Fierce

Judge Decides An Anonymous Jury Will Hear R. Kelly’s New York Trial Related To Kidnapping And Sexual Exploitation

Updated November 2, 2020.

Following the release of the explosive 2019 Lifetime documentary series “Surviving R. Kelly” the world has watched the American singer, songwriter, record producer face a slew of legal issues and criminal accusations. The six part documentary detailed the various sexual abuse all against the rapper and soon after launched criminal investigations and ultimately spurned 10 formal aggravated criminal sexual abuse charges against Kelly. The content of the documentary series, while of course shocking and disturbing for everyone who watched it, only confirmed years of allegations, rumors and even leaked video tapes that the rapper is a predator. In 2002 a video allegedly showed Kelly having sex with, and urinating on, an underage girl. Just a few years before, in 1994, rumors that he had illegally married the then 15-year-old singer Aaliyah sparked media sensation. 

It is this illegal marriage to an underaged child that sparked federal prosecutors in New York to charge Kelly with bribery related to the 1994 purchase of a fake ID so that he and Aaliyah could obtain a marriage license over 25 years ago.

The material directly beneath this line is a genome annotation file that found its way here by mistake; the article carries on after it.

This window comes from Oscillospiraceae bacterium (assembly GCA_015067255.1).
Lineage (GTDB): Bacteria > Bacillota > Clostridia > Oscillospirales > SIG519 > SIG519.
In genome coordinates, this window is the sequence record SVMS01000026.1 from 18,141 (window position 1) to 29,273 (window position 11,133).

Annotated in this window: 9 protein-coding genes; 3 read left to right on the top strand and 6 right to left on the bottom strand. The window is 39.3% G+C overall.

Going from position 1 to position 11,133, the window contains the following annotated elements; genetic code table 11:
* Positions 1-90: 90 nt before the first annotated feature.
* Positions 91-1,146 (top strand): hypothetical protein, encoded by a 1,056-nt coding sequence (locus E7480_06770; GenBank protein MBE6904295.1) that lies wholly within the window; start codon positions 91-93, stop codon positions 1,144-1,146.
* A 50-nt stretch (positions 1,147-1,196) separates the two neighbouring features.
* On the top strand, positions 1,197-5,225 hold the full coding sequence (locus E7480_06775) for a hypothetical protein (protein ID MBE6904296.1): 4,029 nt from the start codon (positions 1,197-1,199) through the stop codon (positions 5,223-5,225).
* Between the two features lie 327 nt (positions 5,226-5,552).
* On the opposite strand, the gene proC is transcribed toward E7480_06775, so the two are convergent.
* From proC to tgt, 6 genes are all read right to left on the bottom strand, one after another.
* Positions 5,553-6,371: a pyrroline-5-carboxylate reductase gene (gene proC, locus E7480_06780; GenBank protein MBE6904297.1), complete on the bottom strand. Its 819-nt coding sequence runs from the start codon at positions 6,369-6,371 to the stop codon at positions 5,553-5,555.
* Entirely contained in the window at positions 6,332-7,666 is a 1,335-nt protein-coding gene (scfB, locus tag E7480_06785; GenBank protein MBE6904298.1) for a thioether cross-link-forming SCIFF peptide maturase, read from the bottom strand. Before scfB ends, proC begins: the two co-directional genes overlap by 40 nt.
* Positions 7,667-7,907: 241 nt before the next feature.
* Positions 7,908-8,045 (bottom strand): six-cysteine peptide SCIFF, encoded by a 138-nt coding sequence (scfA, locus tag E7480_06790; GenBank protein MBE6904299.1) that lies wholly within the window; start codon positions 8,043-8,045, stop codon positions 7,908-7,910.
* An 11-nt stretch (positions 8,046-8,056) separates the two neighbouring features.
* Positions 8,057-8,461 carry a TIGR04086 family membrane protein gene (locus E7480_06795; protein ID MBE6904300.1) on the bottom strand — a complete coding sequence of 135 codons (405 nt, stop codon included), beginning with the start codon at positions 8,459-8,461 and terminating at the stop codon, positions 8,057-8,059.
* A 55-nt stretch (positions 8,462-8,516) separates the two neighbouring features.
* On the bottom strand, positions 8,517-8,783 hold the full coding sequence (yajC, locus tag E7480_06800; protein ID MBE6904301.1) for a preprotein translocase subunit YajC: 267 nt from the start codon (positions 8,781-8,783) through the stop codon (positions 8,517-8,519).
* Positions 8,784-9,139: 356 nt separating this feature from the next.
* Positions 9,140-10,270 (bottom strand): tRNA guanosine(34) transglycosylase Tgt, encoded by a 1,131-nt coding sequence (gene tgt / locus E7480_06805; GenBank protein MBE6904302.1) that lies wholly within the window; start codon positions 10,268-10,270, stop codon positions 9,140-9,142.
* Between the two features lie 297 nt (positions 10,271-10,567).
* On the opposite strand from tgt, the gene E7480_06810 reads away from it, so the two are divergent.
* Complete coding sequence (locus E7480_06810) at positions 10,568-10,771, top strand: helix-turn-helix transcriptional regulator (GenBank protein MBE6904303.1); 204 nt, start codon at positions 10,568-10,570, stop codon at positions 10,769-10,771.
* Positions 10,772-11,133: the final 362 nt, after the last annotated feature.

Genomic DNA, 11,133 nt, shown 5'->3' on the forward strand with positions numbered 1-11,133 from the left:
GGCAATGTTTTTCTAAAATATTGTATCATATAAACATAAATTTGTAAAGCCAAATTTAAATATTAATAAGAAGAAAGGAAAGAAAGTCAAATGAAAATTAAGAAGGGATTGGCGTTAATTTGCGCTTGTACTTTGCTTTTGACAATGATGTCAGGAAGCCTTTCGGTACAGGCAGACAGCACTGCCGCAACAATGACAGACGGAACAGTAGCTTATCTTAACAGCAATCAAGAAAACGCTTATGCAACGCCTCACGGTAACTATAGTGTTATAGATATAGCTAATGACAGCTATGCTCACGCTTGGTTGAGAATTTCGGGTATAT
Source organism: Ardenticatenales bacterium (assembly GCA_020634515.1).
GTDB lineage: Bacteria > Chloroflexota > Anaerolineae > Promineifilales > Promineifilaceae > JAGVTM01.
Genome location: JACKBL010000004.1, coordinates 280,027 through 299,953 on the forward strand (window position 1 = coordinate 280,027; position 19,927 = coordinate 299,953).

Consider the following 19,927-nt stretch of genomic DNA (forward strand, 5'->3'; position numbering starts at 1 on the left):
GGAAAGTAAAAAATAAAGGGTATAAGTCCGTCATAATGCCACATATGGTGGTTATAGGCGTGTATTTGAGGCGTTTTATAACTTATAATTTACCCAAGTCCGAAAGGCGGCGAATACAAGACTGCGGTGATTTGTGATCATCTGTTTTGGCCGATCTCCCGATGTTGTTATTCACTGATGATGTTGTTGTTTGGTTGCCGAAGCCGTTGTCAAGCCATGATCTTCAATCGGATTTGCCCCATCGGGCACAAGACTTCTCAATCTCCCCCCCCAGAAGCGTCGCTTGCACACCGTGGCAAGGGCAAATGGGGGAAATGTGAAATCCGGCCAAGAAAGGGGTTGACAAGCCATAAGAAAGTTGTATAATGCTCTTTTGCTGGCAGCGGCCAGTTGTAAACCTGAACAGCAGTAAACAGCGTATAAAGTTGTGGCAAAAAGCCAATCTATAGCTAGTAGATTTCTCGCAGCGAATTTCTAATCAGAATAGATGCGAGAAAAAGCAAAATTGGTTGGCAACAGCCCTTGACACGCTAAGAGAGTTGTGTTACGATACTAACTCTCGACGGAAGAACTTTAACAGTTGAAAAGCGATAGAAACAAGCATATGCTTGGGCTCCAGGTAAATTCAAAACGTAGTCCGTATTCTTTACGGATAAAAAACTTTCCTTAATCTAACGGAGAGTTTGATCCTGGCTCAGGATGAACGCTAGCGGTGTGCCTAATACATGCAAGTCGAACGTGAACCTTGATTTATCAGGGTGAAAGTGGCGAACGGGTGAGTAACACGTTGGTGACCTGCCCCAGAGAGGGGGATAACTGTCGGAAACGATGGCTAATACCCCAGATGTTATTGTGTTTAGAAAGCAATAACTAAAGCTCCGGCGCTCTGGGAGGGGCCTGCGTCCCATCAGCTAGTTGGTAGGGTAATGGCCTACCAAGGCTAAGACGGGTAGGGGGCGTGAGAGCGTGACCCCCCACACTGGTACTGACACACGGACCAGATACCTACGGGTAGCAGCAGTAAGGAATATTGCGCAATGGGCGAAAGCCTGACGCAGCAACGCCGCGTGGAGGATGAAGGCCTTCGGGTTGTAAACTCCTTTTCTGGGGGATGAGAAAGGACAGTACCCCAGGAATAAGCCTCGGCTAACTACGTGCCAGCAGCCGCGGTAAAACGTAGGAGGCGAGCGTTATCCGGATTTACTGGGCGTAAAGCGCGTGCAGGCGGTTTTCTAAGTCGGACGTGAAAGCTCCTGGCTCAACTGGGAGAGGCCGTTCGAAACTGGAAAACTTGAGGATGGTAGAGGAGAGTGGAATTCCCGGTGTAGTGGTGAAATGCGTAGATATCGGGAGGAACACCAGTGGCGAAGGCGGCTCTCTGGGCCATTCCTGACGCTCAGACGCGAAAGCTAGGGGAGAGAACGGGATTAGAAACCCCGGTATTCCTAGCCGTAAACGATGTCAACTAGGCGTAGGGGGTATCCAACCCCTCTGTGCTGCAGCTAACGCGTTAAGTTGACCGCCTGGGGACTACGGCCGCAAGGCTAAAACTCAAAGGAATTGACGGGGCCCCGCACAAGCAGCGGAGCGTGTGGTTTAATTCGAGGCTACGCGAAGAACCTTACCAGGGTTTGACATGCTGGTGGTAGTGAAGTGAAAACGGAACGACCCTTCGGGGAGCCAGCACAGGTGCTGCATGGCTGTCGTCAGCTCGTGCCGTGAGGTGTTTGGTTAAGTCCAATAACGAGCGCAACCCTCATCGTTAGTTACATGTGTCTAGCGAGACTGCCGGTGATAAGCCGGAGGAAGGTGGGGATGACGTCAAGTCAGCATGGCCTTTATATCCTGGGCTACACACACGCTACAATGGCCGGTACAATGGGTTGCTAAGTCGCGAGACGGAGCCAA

Now, the singer’s federal racketeering and sex trafficking case will be heard by an anonymous jury in New York.

According to reports, US District Judge Ann M. Donnelly (who is overseeing the case) has determined that the jury will be partially sequestered.

Judge Donnelly’s decision comes after federal prosecutors sought a motion for an anonymous jury this past October. The ruling was issued on October 8 and unsealed on Friday. “Empaneling an anonymous jury is appropriate given the seriousness of the charges, the defendant’s history of obstructing the judicial process, the potential for juror intimidation and the intensity of media attention given to this case,” Donnelly explained in her written ruling.

The disgraced rapper currently faces multiple federal racketeering and sex trafficking charges, one of which includes violations of the Mann Act. The United States federal law prohibits trafficking individuals from across state lines for prostitution or sexual activity. Kelly is being held without bail in a federal prison in Chicago where he is also up against federal and state charges. Kelly pled not guilty to all of the charges last September in 2019.

Last December, Kelly was indicted by a New York grand jury with one count of bribery.